After I first watched the trailer for Valerian, my take on its prospects for success was that while it looked spectacularly unique, there was no way it could be a box office hit. It would be too lavish, too weird, too alien. But here’s the thing: that’s a bunch of baloney. If people who like movies want to be entertained, they need to go see Valerian. It is such a crowd-pleaser. Yes, it is a little more out-there than your average blockbuster, but it is not as impenetrable as something like Jupiter Ascending. The plot is straightforward and weighty enough to be neither confusing nor laughable, and if folks cannot appreciate the beautiful production design, fleet-on-its-feet action, and overall good vibes, then I don’t know what’s what.

The opening montage set to David Bowie’s “Space Oddity” could be overly on the nose but is instead an ode to the human (or human/alien/all sentient beings) spirit. Over the course of decades on a satellite orbiting Earth, a trio of astronauts keeps welcoming a new trio of astronauts from all corners of the globe. After a century or so, the new entrants start to become extraterrestrial. Eventually, the station becomes so popular that it must break away from Earth’s gravitational pull and become an intergalactic hub: Alpha, the titular city of a thousand planets. The international/interplanetary cooperation is inspiring. This is not quite a utopia, but the effort of all involved to make it as close to one as possible is palpable.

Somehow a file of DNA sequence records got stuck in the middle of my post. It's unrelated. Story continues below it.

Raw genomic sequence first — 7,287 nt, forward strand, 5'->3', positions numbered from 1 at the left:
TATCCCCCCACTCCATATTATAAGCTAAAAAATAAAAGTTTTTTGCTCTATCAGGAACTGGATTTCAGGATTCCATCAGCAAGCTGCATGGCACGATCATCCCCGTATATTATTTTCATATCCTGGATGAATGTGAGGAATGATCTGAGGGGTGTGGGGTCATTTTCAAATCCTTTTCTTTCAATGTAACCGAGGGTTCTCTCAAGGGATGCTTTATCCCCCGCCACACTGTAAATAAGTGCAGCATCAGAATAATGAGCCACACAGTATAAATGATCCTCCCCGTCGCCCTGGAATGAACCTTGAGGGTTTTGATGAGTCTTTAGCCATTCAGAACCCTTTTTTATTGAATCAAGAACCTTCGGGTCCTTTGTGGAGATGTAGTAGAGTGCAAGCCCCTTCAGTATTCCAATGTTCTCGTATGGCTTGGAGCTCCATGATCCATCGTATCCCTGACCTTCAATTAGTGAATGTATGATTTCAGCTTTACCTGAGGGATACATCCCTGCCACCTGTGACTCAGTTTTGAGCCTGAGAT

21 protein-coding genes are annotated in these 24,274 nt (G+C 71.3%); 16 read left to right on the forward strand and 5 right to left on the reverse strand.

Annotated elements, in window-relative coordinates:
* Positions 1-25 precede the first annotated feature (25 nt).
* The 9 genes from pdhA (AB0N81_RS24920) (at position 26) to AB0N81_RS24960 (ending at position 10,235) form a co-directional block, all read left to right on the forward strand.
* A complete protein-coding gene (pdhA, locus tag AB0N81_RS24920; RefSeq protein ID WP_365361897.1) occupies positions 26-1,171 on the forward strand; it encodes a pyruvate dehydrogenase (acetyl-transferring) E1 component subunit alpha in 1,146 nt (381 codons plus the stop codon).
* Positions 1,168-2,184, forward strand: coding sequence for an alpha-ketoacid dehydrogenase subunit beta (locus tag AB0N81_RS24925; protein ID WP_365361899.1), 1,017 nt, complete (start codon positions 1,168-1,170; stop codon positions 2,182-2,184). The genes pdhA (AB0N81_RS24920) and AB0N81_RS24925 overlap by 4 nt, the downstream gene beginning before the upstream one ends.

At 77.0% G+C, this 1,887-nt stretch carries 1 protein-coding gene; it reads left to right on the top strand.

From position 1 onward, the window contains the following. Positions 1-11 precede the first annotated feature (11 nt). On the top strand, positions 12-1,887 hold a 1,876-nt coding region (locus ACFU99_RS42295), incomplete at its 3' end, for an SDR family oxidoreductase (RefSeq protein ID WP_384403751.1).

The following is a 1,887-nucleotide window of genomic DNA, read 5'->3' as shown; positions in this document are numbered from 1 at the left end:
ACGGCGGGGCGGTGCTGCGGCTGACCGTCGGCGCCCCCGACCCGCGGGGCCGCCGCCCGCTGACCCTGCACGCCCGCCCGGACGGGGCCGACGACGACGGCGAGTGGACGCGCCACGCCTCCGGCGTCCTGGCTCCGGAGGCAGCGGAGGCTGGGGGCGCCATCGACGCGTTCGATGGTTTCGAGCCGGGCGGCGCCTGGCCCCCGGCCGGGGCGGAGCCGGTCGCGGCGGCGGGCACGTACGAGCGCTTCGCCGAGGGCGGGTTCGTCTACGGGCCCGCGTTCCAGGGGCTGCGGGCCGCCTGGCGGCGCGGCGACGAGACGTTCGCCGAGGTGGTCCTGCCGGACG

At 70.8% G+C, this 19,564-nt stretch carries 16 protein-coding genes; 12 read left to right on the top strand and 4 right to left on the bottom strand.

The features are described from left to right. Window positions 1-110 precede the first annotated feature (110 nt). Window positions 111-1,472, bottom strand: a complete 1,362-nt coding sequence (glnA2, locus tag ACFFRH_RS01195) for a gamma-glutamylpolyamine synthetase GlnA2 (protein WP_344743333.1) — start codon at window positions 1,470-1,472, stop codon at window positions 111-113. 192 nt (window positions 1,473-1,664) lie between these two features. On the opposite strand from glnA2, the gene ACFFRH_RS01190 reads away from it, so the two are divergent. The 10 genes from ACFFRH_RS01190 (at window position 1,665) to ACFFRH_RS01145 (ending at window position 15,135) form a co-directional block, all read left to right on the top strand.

The central conflict is a classic of the genre: an entire planet has been wiped out, and its surviving residents seek a new home. A device exists with enough energy to create a facsimile version, but its power makes it life-threateningly dangerous, and it may very well be in the wrong hands, so government operatives Valerian (Dane DeHaan) and Laureline (Cara Delevingne) are on the case. Often in this type of story, the destruction or conquest of another planet would be at stake, but the displaced here are a profoundly peaceful collective; in keeping with the utopian spirit, their goal fits this future’s high ideals.